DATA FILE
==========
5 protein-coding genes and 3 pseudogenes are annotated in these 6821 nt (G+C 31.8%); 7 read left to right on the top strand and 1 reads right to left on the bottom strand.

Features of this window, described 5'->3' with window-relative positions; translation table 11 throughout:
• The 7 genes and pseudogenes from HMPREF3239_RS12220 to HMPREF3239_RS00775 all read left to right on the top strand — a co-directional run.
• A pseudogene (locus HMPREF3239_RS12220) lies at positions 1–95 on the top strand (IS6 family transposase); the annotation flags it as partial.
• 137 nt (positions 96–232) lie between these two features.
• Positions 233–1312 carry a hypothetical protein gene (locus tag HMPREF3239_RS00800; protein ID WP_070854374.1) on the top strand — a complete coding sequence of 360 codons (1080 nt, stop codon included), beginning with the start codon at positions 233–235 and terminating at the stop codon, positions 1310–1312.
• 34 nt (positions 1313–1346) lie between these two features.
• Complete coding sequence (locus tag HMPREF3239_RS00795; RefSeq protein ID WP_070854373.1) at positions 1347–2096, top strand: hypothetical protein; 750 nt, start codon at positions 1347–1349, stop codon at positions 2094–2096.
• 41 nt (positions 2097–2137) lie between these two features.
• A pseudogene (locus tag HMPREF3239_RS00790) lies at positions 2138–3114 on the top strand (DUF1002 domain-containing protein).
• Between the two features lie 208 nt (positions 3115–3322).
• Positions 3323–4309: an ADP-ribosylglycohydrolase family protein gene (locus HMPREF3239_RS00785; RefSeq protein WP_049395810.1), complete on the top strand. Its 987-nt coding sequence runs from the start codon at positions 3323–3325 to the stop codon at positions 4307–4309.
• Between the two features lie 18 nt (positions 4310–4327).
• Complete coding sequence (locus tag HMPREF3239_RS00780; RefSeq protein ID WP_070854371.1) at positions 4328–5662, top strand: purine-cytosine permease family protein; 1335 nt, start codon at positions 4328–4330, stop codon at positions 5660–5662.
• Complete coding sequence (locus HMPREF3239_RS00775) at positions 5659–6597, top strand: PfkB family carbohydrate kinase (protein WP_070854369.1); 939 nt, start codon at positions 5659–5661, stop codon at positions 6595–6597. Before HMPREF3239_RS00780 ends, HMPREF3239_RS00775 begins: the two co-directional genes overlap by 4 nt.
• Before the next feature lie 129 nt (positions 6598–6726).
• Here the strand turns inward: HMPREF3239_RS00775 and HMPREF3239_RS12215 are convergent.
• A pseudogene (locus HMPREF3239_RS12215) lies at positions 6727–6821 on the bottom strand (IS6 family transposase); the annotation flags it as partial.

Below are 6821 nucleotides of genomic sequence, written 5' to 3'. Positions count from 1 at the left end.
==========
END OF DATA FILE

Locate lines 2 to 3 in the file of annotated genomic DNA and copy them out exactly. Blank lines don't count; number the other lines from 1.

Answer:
Features of this window, described 5'->3' with window-relative positions; translation table 11 throughout:
• The 7 genes and pseudogenes from HMPREF3239_RS12220 to HMPREF3239_RS00775 all read left to right on the top strand — a co-directional run.